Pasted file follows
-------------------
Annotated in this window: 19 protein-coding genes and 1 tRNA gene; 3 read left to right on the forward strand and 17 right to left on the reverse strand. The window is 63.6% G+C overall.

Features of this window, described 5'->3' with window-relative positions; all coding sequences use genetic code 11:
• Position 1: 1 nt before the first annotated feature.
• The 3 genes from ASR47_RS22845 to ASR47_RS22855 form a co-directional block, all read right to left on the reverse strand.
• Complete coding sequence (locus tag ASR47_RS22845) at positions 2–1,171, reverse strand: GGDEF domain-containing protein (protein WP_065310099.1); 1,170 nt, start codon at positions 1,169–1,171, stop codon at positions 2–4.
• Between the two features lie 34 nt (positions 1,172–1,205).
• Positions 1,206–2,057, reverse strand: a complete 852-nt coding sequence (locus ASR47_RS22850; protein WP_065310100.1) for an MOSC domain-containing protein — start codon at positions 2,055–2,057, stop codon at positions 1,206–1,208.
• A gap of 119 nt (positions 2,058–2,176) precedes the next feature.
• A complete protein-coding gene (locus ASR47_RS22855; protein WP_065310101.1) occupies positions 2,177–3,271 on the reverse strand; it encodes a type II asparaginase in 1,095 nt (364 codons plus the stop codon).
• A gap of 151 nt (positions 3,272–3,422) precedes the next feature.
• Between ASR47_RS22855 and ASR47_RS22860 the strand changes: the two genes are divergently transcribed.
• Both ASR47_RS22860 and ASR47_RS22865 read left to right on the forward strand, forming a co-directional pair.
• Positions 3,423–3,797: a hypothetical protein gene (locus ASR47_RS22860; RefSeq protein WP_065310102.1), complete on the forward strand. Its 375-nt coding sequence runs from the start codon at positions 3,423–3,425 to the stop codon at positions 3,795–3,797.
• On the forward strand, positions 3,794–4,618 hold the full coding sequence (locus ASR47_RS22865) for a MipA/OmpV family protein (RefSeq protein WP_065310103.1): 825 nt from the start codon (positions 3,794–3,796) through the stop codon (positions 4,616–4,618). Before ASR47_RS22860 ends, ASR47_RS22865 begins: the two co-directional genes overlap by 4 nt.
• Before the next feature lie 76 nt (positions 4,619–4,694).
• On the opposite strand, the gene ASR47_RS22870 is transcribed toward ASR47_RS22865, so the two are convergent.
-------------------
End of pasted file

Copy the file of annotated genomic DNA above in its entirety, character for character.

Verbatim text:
Annotated in this window: 19 protein-coding genes and 1 tRNA gene; 3 read left to right on the forward strand and 17 right to left on the reverse strand. The window is 63.6% G+C overall.

Features of this window, described 5'->3' with window-relative positions; all coding sequences use genetic code 11:
• Position 1: 1 nt before the first annotated feature.
• The 3 genes from ASR47_RS22845 to ASR47_RS22855 form a co-directional block, all read right to left on the reverse strand.
• Complete coding sequence (locus tag ASR47_RS22845) at positions 2–1,171, reverse strand: GGDEF domain-containing protein (protein WP_065310099.1); 1,170 nt, start codon at positions 1,169–1,171, stop codon at positions 2–4.
• Between the two features lie 34 nt (positions 1,172–1,205).
• Positions 1,206–2,057, reverse strand: a complete 852-nt coding sequence (locus ASR47_RS22850; protein WP_065310100.1) for an MOSC domain-containing protein — start codon at positions 2,055–2,057, stop codon at positions 1,206–1,208.
• A gap of 119 nt (positions 2,058–2,176) precedes the next feature.
• A complete protein-coding gene (locus ASR47_RS22855; protein WP_065310101.1) occupies positions 2,177–3,271 on the reverse strand; it encodes a type II asparaginase in 1,095 nt (364 codons plus the stop codon).
• A gap of 151 nt (positions 3,272–3,422) precedes the next feature.
• Between ASR47_RS22855 and ASR47_RS22860 the strand changes: the two genes are divergently transcribed.
• Both ASR47_RS22860 and ASR47_RS22865 read left to right on the forward strand, forming a co-directional pair.
• Positions 3,423–3,797: a hypothetical protein gene (locus ASR47_RS22860; RefSeq protein WP_065310102.1), complete on the forward strand. Its 375-nt coding sequence runs from the start codon at positions 3,423–3,425 to the stop codon at positions 3,795–3,797.
• On the forward strand, positions 3,794–4,618 hold the full coding sequence (locus ASR47_RS22865) for a MipA/OmpV family protein (RefSeq protein WP_065310103.1): 825 nt from the start codon (positions 3,794–3,796) through the stop codon (positions 4,616–4,618). Before ASR47_RS22860 ends, ASR47_RS22865 begins: the two co-directional genes overlap by 4 nt.
• Before the next feature lie 76 nt (positions 4,619–4,694).
• On the opposite strand, the gene ASR47_RS22870 is transcribed toward ASR47_RS22865, so the two are convergent.